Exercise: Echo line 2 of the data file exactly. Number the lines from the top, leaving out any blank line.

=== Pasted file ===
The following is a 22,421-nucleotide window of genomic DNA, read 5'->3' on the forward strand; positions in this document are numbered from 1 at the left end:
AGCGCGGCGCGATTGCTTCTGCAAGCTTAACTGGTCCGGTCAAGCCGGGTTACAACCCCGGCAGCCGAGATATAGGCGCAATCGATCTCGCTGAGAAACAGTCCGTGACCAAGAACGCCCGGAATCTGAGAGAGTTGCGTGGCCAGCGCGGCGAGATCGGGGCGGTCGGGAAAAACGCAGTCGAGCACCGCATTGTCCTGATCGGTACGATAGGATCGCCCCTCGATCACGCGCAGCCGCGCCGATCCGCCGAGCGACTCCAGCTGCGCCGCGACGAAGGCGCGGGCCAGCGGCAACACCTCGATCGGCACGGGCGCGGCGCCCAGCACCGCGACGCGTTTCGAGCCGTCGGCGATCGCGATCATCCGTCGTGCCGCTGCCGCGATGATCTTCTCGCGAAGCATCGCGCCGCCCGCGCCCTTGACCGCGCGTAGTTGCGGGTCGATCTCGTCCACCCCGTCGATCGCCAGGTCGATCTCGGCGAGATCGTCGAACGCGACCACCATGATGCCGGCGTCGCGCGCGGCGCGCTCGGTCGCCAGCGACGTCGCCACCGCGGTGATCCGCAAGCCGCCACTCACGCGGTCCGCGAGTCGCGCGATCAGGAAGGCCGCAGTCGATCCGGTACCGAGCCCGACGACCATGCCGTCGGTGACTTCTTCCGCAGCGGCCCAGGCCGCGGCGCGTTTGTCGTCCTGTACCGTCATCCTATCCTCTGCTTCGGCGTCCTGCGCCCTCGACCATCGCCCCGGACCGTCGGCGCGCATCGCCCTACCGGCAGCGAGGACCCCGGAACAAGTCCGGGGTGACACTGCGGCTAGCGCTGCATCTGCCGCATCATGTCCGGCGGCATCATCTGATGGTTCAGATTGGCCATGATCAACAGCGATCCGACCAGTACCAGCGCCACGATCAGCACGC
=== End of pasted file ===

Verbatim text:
AGCGCGGCGCGATTGCTTCTGCAAGCTTAACTGGTCCGGTCAAGCCGGGTTACAACCCCGGCAGCCGAGATATAGGCGCAATCGATCTCGCTGAGAAACAGTCCGTGACCAAGAACGCCCGGAATCTGAGAGAGTTGCGTGGCCAGCGCGGCGAGATCGGGGCGGTCGGGAAAAACGCAGTCGAGCACCGCATTGTCCTGATCGGTACGATAGGATCGCCCCTCGATCACGCGCAGCCGCGCCGATCCGCCGAGCGACTCCAGCTGCGCCGCGACGAAGGCGCGGGCCAGCGGCAACACCTCGATCGGCACGGGCGCGGCGCCCAGCACCGCGACGCGTTTCGAGCCGTCGGCGATCGCGATCATCCGTCGTGCCGCTGCCGCGATGATCTTCTCGCGAAGCATCGCGCCGCCCGCGCCCTTGACCGCGCGTAGTTGCGGGTCGATCTCGTCCACCCCGTCGATCGCCAGGTCGATCTCGGCGAGATCGTCGAACGCGACCACCATGATGCCGGCGTCGCGCGCGGCGCGCTCGGTCGCCAGCGACGTCGCCACCGCGGTGATCCGCAAGCCGCCACTCACGCGGTCCGCGAGTCGCGCGATCAGGAAGGCCGCAGTCGATCCGGTACCGAGCCCGACGACCATGCCGTCGGTGACTTCTTCCGCAGCGGCCCAGGCCGCGGCGCGTTTGTCGTCCTGTACCGTCATCCTATCCTCTGCTTCGGCGTCCTGCGCCCTCGACCATCGCCCCGGACCGTCGGCGCGCATCGCCCTACCGGCAGCGAGGACCCCGGAACAAGTCCGGGGTGACACTGCGGCTAGCGCTGCATCTGCCGCATCATGTCCGGCGGCATCATCTGATGGTTCAGATTGGCCATGATCAACAGCGATCCGACCAGTACCAGCGCCACGATCAGCACGC